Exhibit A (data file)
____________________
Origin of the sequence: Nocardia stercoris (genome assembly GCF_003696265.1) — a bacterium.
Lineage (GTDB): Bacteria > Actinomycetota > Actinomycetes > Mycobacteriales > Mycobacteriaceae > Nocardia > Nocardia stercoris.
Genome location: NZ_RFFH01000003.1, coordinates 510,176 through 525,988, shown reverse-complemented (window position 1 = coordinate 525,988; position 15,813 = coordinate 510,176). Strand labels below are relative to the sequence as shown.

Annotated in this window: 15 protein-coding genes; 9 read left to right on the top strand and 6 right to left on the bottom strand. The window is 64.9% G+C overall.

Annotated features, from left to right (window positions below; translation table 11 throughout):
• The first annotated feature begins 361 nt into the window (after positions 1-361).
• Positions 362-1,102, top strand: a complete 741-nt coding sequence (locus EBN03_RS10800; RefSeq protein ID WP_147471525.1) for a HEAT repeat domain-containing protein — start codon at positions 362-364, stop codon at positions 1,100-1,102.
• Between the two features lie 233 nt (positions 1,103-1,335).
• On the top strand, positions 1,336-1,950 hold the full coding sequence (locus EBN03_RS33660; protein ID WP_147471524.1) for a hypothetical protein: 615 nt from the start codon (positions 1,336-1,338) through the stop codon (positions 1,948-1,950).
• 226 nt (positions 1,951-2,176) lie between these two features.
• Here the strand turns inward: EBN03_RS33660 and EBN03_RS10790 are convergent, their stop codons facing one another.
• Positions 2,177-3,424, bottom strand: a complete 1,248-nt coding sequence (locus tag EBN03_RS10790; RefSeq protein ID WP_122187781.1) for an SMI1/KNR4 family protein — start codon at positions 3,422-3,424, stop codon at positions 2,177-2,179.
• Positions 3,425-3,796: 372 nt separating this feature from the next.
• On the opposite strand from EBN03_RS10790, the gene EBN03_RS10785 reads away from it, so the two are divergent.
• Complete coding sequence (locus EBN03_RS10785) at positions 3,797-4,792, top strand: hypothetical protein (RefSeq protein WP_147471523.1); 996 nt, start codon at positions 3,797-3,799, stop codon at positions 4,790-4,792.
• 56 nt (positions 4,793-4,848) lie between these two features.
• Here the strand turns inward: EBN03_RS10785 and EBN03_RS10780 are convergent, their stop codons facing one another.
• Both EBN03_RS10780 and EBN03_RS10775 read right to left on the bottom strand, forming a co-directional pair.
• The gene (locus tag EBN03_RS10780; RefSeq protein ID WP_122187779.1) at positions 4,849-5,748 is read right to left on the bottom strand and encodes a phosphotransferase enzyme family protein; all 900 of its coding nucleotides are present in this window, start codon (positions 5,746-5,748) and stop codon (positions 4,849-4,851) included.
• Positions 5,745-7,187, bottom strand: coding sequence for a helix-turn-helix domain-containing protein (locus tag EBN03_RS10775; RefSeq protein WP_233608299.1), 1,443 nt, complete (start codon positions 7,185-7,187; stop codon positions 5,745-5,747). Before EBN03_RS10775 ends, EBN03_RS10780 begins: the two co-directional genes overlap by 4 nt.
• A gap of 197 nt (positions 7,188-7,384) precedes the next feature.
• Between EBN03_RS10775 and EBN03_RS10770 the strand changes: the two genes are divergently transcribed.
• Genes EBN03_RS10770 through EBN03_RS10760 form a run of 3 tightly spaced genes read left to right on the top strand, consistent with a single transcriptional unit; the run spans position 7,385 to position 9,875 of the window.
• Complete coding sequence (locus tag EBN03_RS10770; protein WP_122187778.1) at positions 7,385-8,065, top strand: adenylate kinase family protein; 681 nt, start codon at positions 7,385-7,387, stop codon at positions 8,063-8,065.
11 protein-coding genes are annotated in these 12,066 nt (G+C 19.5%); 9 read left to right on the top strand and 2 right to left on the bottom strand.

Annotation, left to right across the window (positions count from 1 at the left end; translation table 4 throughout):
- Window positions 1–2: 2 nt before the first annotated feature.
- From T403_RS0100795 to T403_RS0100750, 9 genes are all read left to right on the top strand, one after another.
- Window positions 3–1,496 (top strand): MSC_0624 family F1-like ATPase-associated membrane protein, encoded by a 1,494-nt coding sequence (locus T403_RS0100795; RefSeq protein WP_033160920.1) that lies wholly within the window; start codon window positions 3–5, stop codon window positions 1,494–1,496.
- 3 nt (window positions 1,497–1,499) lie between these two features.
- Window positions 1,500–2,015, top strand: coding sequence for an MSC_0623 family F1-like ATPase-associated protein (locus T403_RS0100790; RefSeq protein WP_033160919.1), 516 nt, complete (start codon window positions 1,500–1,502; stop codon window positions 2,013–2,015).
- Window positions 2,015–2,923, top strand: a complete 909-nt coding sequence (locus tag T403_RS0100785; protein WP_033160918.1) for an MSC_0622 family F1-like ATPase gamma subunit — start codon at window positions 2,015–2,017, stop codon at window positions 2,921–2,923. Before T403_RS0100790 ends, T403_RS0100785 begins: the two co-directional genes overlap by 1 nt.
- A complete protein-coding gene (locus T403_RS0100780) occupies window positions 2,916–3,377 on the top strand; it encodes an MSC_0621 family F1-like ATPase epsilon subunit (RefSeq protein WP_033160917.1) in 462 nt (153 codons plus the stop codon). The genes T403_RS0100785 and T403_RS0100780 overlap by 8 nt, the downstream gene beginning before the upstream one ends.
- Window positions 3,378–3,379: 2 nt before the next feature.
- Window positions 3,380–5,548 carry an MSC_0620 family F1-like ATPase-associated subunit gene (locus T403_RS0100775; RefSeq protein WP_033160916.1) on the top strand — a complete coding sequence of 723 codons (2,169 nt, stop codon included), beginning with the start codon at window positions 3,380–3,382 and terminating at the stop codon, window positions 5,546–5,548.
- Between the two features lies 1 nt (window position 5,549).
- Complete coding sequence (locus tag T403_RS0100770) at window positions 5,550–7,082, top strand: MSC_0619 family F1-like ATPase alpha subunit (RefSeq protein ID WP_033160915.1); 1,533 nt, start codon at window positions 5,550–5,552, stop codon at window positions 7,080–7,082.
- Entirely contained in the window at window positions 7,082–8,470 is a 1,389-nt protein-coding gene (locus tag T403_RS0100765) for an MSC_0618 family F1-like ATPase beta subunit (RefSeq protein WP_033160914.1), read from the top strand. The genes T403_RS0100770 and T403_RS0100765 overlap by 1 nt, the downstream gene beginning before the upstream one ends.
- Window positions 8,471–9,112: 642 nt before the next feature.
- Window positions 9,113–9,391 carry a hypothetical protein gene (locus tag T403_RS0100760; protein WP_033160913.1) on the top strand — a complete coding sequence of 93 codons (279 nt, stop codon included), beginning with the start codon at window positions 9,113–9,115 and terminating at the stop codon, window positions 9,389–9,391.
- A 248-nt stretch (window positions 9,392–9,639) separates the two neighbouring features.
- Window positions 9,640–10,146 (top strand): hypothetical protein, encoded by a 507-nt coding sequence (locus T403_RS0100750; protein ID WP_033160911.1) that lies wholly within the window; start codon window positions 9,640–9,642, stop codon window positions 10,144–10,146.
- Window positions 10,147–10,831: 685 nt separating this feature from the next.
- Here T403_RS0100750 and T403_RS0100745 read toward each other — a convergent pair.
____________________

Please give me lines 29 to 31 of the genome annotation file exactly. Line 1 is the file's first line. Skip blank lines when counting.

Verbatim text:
- Window positions 3–1,496 (top strand): MSC_0624 family F1-like ATPase-associated membrane protein, encoded by a 1,494-nt coding sequence (locus T403_RS0100795; RefSeq protein WP_033160920.1) that lies wholly within the window; start codon window positions 3–5, stop codon window positions 1,494–1,496.
- 3 nt (window positions 1,497–1,499) lie between these two features.
- Window positions 1,500–2,015, top strand: coding sequence for an MSC_0623 family F1-like ATPase-associated protein (locus T403_RS0100790; RefSeq protein WP_033160919.1), 516 nt, complete (start codon window positions 1,500–1,502; stop codon window positions 2,013–2,015).